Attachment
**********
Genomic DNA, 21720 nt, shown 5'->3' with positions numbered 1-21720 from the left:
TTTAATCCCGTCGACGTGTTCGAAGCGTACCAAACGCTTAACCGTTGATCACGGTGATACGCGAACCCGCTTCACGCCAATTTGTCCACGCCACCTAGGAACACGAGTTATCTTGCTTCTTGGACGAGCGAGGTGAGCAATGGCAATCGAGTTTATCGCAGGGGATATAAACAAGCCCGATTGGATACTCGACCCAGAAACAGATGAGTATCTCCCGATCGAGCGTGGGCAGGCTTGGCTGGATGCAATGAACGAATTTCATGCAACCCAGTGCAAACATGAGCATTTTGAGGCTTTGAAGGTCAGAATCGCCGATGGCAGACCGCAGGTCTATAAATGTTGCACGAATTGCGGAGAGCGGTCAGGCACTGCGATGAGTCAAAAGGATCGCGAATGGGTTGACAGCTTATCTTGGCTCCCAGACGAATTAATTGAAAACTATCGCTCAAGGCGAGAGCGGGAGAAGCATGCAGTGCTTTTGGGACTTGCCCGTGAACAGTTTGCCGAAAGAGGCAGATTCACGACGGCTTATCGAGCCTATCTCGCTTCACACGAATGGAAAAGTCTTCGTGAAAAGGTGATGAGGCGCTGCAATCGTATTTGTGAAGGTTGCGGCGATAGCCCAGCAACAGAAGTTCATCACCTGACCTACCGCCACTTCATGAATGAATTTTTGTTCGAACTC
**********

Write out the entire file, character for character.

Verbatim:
Genomic DNA, 21720 nt, shown 5'->3' with positions numbered 1-21720 from the left:
TTTAATCCCGTCGACGTGTTCGAAGCGTACCAAACGCTTAACCGTTGATCACGGTGATACGCGAACCCGCTTCACGCCAATTTGTCCACGCCACCTAGGAACACGAGTTATCTTGCTTCTTGGACGAGCGAGGTGAGCAATGGCAATCGAGTTTATCGCAGGGGATATAAACAAGCCCGATTGGATACTCGACCCAGAAACAGATGAGTATCTCCCGATCGAGCGTGGGCAGGCTTGGCTGGATGCAATGAACGAATTTCATGCAACCCAGTGCAAACATGAGCATTTTGAGGCTTTGAAGGTCAGAATCGCCGATGGCAGACCGCAGGTCTATAAATGTTGCACGAATTGCGGAGAGCGGTCAGGCACTGCGATGAGTCAAAAGGATCGCGAATGGGTTGACAGCTTATCTTGGCTCCCAGACGAATTAATTGAAAACTATCGCTCAAGGCGAGAGCGGGAGAAGCATGCAGTGCTTTTGGGACTTGCCCGTGAACAGTTTGCCGAAAGAGGCAGATTCACGACGGCTTATCGAGCCTATCTCGCTTCACACGAATGGAAAAGTCTTCGTGAAAAGGTGATGAGGCGCTGCAATCGTATTTGTGAAGGTTGCGGCGATAGCCCAGCAACAGAAGTTCATCACCTGACCTACCGCCACTTCATGAATGAATTTTTGTTCGAACTC